Review – When You Were Mine
  • Posted:
  • September 23, 2011
When You Were Mine 

-Portrait of Rosaline by Hugh de Twenebrokes Glazebrook-

The other day I received an ARC of an upcoming book I had never heard of – When You Were Mine by Rebecca Serle. This book comes out May 2012 by Simon Pulse. It is Serle’s first book and wow, what a beginning.

This book is a retelling of Romeo and Juliet, set in contemporary times and features Rosaline, Shakespeare’s erstwhile love interest for Romeo in the play. The book details Rose and Rob’s (Romeo) blossoming romance and it’s ill-fated demise when Rose’s cousin, Juliet, turns back up after a decade long absence. Juliet and Rose’s families are estranged and Juliet is seeking revenge, though Rose does not know the reason behind her cousin’s enmity. Suddenly Rose has lost him and she must adjust to a life without her best friend.

I love this play. Always have. Reading any incarnation of it is like curling up with an old friend on a couch and trading gossip and bawdy jokes. What Serle has created is a perfect blend of ultramodern drama and old world tale. This is the book that fans of Ten Things I Hate About You and Easy A will be fond of. It beautifully illustrates the difference between having people in your life and having no one at all and how much of an impact either of those choices make.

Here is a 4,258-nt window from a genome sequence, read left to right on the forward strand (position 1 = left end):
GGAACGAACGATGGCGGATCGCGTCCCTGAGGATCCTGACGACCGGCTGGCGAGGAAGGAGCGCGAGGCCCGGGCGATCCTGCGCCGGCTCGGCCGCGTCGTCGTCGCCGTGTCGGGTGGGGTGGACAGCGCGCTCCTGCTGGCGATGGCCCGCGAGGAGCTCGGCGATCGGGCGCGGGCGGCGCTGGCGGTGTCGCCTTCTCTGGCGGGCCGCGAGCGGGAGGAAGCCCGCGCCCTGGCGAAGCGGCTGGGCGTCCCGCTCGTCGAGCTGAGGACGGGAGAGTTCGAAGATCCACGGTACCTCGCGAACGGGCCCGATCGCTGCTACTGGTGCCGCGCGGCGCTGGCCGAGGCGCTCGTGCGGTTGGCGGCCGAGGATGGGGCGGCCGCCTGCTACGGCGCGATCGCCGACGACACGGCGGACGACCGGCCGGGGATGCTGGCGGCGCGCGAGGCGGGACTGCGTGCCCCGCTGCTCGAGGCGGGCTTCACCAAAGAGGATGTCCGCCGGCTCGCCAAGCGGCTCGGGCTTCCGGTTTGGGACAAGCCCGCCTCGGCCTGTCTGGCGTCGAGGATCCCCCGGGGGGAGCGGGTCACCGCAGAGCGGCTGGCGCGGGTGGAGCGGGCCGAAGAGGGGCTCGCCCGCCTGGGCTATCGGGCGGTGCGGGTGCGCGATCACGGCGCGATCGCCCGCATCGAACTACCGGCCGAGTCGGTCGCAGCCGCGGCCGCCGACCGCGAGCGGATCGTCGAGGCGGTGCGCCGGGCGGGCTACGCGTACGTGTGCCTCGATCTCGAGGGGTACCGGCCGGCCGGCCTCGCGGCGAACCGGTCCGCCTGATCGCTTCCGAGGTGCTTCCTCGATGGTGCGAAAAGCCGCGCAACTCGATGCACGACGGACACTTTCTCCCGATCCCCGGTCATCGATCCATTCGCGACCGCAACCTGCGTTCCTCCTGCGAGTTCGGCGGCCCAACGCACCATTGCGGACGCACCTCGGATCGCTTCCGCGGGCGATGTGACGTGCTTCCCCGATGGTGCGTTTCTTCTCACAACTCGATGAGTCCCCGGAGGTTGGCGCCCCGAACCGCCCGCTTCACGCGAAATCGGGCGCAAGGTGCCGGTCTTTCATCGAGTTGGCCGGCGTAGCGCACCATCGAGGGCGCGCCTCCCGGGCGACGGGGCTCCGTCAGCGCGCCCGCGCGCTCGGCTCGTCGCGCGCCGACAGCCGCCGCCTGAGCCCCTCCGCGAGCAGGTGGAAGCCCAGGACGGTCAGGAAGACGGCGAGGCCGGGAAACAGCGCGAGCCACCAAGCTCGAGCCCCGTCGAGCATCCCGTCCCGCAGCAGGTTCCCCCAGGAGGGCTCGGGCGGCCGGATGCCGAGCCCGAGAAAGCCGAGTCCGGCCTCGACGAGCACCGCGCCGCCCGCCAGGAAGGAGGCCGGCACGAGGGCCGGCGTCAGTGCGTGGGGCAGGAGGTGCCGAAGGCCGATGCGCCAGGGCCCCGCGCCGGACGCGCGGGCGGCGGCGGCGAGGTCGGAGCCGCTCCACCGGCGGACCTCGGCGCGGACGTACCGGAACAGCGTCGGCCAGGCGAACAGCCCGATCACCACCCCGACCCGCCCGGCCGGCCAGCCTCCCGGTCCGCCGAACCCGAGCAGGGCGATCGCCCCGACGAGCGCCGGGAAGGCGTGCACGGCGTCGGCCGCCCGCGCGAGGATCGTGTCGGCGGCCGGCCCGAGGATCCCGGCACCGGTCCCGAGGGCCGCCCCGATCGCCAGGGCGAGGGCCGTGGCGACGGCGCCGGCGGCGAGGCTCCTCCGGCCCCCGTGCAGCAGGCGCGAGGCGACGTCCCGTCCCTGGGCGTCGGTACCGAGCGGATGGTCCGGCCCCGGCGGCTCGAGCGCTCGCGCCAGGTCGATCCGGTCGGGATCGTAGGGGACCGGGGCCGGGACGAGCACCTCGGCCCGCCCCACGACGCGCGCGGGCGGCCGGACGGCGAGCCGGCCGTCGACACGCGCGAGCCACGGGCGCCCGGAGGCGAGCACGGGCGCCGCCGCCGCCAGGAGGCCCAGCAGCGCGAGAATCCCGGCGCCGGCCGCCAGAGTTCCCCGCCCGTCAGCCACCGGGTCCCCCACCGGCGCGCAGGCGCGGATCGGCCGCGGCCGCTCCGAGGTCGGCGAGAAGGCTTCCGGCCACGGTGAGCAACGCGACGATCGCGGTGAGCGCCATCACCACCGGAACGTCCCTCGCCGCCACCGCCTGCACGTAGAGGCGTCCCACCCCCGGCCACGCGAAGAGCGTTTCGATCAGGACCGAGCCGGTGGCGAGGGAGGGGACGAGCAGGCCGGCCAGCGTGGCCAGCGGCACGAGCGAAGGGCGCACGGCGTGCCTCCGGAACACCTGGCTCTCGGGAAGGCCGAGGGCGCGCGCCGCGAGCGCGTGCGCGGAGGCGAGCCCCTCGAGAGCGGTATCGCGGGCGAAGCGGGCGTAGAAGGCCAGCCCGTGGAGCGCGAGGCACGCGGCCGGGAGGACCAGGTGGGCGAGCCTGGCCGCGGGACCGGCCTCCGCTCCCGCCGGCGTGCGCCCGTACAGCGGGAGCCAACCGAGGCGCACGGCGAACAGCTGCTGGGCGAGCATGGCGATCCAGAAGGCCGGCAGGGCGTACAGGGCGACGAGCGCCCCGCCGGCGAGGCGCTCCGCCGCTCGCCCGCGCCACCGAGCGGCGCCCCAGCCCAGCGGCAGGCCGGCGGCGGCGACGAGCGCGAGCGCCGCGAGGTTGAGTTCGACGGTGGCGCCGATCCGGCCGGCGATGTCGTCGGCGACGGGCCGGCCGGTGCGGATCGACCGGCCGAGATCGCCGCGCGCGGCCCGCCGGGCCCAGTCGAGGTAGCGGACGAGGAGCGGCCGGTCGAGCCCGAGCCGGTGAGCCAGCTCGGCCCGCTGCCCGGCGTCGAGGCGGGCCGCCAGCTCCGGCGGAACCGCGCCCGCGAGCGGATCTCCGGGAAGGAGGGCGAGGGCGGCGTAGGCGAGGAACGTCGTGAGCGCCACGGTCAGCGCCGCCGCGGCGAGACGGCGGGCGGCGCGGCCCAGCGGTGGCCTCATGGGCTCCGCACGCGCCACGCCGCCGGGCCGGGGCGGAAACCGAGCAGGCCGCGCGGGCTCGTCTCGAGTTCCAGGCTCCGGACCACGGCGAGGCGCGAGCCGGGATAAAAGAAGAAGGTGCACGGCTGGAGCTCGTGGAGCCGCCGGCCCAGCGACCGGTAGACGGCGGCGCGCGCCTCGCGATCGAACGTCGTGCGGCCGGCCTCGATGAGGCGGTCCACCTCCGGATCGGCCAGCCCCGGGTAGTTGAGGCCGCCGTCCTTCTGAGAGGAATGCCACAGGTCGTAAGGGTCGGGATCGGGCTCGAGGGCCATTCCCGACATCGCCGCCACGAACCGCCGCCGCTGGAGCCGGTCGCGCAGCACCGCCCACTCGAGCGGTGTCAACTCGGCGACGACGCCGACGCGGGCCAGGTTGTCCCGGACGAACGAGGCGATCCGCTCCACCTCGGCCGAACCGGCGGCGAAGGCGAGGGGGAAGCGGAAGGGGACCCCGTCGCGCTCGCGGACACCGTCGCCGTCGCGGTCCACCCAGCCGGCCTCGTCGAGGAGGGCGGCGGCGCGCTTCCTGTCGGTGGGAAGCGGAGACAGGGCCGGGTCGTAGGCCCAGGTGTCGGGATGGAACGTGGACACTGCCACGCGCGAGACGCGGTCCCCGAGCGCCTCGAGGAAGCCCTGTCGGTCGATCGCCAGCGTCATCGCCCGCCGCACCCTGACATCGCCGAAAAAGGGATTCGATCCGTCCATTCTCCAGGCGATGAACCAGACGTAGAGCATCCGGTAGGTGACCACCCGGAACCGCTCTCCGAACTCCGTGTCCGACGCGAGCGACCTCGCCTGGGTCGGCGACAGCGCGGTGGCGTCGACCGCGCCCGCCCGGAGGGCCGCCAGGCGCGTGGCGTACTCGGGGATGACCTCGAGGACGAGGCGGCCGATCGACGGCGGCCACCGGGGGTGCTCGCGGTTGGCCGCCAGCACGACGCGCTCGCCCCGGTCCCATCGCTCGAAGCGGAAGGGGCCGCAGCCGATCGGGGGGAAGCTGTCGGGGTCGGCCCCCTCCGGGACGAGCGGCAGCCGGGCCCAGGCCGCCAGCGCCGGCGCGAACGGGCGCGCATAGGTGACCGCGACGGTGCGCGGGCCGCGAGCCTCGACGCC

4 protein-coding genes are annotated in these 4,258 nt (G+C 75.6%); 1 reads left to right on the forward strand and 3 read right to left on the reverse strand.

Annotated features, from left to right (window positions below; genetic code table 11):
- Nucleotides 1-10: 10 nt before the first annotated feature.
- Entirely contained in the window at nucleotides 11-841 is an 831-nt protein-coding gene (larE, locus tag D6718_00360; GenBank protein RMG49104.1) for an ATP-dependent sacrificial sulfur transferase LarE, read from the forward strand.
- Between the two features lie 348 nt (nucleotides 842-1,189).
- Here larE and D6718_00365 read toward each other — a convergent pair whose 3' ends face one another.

There’s a note of dramatic irony underscoring every poignant moment in this book. We know how Shakespeare wrote this story, how it ends. We know that Romeo does not end up with Rosaline. It makes the tender parts between them bittersweet. Near the end of the book the reader has become jaded with Romeo, and with Juliet as well. No surprise on this score though. By the time Serle introduces Juliet she already has about ten strikes against her. You grow to identify so much with Rose that Juliet, by comparison, is a loathsome creature; a pariah, a virago. Frankly she’s a thoroughly dislikeable trollop in this telling. For the better part of her and Rob’s romance you spend your time, as the reader, chiding Rob for his choice, for throwing over the perfect girl and taking her friendship for granted. It works though. One always wonders if Romeo and Juliet would have survived in life if they would have found either one of their potential suitors even the slightest bit attractive.

I loved the crafting of this book. I loved how Serle addresses the themes of family and friendship. I loved how she turned the tale we love into something fresh and new. My theory is that Shakespeare stories (and fairy tales) always endure because their themes are still very compelling, and this hypothesis is realized gorgeously with this book. It perfectly fits with our world.And I loved, no love, what she did with Tybalt in the context of this story. Wow.

The film rights have already sold for this book. Fox 2000 bought them. Apparently Keira Knightley is the current casting rumour for Rose. Hmmm, too old, but it could work. At this rate the movie could be in production before the book is out. We’ll see. I’m looking forward to whatever happens with this book. It’s gorgeous.

5 out of 5 stars.

– BP

– Follow the Reader –

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2011-09-23 16:57:40 Reply

How intriguing!